If you are facing sexual assault, rape or other Article 120 UCMJ charges, pleading guilty is often never an option. There are countless strategies for dealing with these offense as well as the purported victim (PV). One of those strategies, at is most basic level, is that the PV is a liar. For example, your court martial defense lawyer’s supporting strategy may be that PV is not truthful when he/she claims that:
- The offense was committed at all,
- The offense was committed by force (where that is an element),
- She did not consent raising an affirmative offense, or
- The accused was the perpetrator.
When your military defense lawyer uses this strategy, he (and you) must understand that fact finders are not likely to accept that a witness would knowingly lie unless the witness had a motive to do so. Even if the defense can’t show the PV lied, a motive to lie certainly shows bias which is part of a witness’ credibility.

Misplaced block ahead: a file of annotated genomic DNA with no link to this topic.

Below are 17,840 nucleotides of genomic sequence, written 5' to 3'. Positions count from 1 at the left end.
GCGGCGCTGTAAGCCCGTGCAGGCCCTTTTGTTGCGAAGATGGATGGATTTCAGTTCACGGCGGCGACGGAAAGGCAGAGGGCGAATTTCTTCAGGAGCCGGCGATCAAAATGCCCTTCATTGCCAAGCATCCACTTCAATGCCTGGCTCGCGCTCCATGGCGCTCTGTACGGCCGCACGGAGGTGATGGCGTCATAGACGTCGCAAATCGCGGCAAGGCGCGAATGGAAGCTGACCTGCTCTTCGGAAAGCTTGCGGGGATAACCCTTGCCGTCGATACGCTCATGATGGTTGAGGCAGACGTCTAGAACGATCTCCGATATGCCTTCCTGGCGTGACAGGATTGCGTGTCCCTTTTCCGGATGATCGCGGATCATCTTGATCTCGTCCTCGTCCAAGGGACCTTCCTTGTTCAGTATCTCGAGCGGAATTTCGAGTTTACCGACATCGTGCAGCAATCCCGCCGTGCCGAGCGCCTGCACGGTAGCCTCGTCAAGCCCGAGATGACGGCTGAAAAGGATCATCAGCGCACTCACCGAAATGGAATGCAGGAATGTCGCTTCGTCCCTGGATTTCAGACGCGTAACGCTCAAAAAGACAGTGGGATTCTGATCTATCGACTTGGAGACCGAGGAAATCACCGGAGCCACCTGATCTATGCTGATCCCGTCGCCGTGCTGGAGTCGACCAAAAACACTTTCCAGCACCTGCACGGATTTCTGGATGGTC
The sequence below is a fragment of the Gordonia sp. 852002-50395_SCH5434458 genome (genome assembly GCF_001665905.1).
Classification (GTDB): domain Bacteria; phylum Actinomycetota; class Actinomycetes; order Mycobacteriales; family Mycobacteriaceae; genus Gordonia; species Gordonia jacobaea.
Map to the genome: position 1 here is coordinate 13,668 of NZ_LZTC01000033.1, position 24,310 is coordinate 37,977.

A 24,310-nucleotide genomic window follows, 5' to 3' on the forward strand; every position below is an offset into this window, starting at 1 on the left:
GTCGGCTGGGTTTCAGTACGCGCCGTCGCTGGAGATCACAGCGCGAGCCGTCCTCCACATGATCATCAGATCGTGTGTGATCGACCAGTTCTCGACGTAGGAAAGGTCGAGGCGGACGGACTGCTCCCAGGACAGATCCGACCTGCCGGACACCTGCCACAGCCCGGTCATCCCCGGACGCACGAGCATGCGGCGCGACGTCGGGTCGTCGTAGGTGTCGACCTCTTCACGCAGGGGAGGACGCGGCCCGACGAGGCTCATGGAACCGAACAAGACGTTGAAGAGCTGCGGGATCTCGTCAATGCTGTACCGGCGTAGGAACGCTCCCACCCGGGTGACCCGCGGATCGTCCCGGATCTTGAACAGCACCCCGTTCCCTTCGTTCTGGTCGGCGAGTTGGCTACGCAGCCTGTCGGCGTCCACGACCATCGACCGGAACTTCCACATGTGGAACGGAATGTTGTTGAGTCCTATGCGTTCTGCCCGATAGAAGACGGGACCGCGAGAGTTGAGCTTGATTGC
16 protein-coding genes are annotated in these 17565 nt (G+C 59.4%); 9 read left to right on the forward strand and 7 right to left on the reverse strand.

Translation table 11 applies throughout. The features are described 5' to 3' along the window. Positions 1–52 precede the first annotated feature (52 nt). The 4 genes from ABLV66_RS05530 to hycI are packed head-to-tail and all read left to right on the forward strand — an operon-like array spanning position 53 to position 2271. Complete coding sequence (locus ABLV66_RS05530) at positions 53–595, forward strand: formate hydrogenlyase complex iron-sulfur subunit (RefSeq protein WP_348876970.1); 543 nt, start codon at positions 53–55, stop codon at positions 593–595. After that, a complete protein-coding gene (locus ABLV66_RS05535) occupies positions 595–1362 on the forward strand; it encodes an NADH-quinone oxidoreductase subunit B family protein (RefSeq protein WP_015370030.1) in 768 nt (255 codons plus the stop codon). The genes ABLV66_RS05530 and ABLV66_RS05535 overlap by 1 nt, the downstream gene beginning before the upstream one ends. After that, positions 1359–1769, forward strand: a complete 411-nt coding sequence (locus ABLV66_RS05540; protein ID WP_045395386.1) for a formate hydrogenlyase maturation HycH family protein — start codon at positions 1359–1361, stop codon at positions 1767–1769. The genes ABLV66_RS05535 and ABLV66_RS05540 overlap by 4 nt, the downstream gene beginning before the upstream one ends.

A motive to lie is evidence of bias. M.R.E. 608(c) provides “Bias, prejudice, or any motive to misrepresent may be shown to impeach the witness either by examination of the witness or by evidence otherwise adduced.” The defense is allowed to present extrinsic evidence of the source of the bias or motive to misrepresent.
In U.S. v. Collier, 67 M.J. 347 (C.A.A.F, 2009) the military judge erred when he ruled that the defense, under M.R.E. 403, could not offer evidence that the accused and a government witness had had a prior homosexual relationship to show motive to misrepresent and bias. The CAAF reversed the decision because the error was not harmless beyond reasonable doubt.
One of the most fundamental questions your court martial defense lawyer must answer to the panel in any trial, especially a sexual assault or rape trial is “Why?” This often requires digging into the PV’s life or simply thinking outside the box. If you are going to trial and don’t have the “Why” answered, you may already be sunk.